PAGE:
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Motherhood, Feminism & Style: Prolific Nigerian Author, Chimamanda Ngozi Adichie Bares It All In Vogue Korea Feature

Motherhood, Feminism & Style: Prolific Nigerian Author, Chimamanda Ngozi Adichie Bares It All In Vogue Korea Feature

Nigerian-American writer and public speaker, Chimamanda Ngozi Adichie is the latest feature for Vogue Korea and she came baring it all on all the subjects that are close to her heart, from fashion to motherhood, and the #MeToo movement.

As an icon of feminism that has sparked a dialogue on the movement all over the world, Chimamanda opened up on what feminism is, the #MeToo movement and raising her daughter in a male-dominated world. She also spoke about what style means to her and lots more.

READ ALSO: In True Spirit of Feminism, Chimamanda Adichie Voices Her Thoughts on Chivalry and It’s Dividing the Internet Again

Speaking On Motherhood:

So becoming a mother has brought an incredible amount of joy into my life. I have experienced the kind of love that I just didn’t know existed.

But I also no longer own my time and I think it is really the most significant change that has happened to me since I had a child,

that in some ways I have to to consider her all the time – everything I do – and so my time no longer belongs to me.

On We Should All Be Feminists:

I think there’s been a lot of progress. I think that in the past seven years there’s been more women, particularly young women who identify as feminist than who did not seven years ago.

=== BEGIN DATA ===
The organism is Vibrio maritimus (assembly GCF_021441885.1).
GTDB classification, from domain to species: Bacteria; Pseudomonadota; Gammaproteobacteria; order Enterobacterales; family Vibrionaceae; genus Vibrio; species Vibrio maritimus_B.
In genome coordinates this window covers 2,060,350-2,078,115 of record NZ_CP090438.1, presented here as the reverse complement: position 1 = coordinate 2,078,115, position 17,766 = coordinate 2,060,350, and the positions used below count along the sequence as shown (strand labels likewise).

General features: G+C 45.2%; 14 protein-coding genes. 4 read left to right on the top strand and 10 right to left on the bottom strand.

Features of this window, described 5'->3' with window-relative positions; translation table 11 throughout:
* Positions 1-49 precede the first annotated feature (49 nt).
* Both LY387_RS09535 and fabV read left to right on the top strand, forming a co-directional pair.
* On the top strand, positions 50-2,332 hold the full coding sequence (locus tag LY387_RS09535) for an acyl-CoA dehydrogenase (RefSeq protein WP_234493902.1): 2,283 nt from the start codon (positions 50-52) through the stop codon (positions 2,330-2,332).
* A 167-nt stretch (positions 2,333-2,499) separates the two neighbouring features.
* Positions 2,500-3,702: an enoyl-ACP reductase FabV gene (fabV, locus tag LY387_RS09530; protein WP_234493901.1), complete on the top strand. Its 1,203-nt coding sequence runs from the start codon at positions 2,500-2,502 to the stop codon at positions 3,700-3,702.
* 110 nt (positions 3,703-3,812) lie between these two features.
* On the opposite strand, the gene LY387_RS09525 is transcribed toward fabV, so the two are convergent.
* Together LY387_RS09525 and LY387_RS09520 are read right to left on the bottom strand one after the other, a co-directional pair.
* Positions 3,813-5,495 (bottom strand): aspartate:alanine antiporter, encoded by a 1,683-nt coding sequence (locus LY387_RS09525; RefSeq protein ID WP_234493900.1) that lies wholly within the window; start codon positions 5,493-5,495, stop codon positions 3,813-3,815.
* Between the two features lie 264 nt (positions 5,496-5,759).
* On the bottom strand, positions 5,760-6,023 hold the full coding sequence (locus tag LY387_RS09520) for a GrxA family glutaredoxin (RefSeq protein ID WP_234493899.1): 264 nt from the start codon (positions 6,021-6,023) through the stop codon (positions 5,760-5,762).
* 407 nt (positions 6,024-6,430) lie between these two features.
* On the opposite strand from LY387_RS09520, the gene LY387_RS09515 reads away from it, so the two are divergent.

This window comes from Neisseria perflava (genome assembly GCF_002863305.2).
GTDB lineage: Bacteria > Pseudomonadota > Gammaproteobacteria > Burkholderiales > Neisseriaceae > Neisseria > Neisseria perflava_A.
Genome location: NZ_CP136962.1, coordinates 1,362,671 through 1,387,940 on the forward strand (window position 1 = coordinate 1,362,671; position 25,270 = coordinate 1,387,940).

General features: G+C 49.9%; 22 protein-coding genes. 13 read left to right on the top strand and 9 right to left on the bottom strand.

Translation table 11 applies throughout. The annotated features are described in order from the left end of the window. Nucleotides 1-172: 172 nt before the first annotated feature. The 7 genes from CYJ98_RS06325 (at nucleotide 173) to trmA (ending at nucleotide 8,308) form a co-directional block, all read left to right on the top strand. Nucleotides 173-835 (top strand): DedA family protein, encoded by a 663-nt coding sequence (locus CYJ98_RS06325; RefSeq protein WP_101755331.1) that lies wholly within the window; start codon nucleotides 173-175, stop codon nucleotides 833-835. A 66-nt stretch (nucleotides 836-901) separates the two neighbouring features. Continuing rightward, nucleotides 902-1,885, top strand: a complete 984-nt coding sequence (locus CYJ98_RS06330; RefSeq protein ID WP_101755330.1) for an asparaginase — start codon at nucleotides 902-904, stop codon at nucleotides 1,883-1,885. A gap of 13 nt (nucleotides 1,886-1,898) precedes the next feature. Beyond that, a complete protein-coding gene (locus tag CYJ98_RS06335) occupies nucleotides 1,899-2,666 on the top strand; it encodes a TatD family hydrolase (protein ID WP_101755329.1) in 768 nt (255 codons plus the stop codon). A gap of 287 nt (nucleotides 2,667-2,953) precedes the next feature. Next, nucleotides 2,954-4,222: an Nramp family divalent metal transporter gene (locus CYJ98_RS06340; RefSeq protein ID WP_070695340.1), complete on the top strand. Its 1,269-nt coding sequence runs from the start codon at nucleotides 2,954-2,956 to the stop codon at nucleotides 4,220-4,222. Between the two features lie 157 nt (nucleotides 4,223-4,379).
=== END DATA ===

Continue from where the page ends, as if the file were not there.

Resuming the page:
I think feminism is becoming part of the global conversation in a way that it wasn’t seven years ago and so I feel very optimistic.

On the MeToo Movement:

World domination (laughs). That’s the ideal next next step. But I think the real, more practical next step is that the MeToo movement has done a lot but I think there’s still more to be done,

and women still need to feel that they can tell their stories and be believed and also that they shouldn’t expect to have backlash.

I think there’s still a lot left to do in the MeToo Movement.

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On Fashion & Feminism:

I spend way too much time thinking about what to wear. That’s a problem because (Laughs)…Because it means I haven’t finished my novel.

No. I think for me, fashion is joyous and joyful and it’s really about me wearing what I like. I’m not interested in what is supposed to be fashionable or a trend.

If I like it, I wear it. And for me as well, fashion is a way of sort-of putting on the armour with which I face the world.

When I’m well dressed in general, when I like what I’m wearing, I just generally feel better and more confident and more willing to go out into the world and do my work.

Watch the video below:

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